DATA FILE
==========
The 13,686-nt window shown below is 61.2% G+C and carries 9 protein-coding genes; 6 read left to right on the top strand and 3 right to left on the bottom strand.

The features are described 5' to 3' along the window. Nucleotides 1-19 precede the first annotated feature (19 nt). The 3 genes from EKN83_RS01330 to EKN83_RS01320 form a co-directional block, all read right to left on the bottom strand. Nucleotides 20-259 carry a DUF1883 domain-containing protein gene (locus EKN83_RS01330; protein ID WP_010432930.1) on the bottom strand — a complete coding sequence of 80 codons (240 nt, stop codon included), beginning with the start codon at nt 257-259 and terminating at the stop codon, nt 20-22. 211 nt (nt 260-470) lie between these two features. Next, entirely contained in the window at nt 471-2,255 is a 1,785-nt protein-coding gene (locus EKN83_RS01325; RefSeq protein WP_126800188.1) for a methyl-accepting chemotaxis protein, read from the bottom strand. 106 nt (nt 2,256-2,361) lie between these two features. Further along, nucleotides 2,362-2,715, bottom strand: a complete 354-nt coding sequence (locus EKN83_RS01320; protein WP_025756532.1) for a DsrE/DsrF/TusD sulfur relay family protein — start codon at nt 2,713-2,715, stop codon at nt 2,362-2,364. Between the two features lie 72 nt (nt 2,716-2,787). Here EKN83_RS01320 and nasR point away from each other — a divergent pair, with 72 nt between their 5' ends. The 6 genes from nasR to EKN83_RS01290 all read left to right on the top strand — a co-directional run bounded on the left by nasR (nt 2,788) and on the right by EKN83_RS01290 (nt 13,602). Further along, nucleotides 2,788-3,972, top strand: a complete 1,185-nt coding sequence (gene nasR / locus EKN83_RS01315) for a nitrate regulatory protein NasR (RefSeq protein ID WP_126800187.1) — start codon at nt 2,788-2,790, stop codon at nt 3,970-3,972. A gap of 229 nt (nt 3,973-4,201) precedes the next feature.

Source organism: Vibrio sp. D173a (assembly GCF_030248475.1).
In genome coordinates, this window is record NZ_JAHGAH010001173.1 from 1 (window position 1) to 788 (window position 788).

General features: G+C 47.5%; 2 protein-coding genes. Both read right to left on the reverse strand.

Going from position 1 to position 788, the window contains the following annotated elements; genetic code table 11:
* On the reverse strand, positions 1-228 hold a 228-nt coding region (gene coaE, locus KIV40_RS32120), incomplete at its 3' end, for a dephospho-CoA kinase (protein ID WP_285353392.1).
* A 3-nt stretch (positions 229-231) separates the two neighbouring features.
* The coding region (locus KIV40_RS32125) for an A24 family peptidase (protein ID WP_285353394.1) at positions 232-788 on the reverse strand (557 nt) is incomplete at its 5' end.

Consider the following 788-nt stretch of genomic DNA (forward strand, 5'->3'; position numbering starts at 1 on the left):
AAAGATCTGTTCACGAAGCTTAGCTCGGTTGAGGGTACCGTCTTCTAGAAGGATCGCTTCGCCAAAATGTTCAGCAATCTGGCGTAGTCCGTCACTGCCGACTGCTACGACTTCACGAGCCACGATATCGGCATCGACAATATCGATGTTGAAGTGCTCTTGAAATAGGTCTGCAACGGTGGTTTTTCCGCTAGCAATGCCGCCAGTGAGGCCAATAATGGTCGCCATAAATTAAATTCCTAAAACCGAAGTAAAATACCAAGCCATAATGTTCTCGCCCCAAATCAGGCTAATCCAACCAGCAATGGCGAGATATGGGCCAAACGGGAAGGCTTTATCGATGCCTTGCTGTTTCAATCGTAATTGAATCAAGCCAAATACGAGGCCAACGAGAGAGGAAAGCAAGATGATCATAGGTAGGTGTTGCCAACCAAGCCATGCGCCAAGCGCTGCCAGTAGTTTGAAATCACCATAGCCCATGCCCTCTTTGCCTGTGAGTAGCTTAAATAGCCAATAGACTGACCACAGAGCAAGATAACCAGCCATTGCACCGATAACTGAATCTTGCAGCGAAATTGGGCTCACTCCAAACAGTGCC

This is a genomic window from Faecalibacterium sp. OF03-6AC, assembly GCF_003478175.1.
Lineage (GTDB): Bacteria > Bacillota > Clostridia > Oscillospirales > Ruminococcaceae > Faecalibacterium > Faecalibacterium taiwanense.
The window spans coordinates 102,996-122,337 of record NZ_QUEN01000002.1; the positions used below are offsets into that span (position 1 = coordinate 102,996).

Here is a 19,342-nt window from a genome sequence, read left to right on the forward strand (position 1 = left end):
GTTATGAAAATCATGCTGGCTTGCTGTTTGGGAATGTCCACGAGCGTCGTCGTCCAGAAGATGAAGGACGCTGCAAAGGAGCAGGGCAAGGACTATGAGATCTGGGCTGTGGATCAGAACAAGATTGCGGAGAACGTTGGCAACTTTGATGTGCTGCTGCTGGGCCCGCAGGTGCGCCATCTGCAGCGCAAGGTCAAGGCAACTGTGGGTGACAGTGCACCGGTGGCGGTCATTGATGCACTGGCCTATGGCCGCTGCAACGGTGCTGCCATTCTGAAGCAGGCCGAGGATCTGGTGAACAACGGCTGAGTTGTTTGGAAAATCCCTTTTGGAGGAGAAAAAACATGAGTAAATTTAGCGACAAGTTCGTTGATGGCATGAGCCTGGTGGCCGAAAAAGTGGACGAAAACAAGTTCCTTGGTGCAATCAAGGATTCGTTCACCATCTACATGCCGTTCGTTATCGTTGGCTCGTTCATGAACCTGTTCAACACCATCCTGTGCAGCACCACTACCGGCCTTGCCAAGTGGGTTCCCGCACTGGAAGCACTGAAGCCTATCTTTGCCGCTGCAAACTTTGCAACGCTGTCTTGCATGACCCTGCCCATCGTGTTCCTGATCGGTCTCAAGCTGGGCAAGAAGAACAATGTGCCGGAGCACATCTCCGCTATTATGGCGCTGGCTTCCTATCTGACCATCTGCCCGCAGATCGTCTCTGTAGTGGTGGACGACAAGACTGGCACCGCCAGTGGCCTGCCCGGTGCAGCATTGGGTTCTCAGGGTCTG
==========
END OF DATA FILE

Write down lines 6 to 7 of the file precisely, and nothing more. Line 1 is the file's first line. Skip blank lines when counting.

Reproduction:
Going from position 1 to position 788, the window contains the following annotated elements; genetic code table 11:
* On the reverse strand, positions 1-228 hold a 228-nt coding region (gene coaE, locus KIV40_RS32120), incomplete at its 3' end, for a dephospho-CoA kinase (protein ID WP_285353392.1).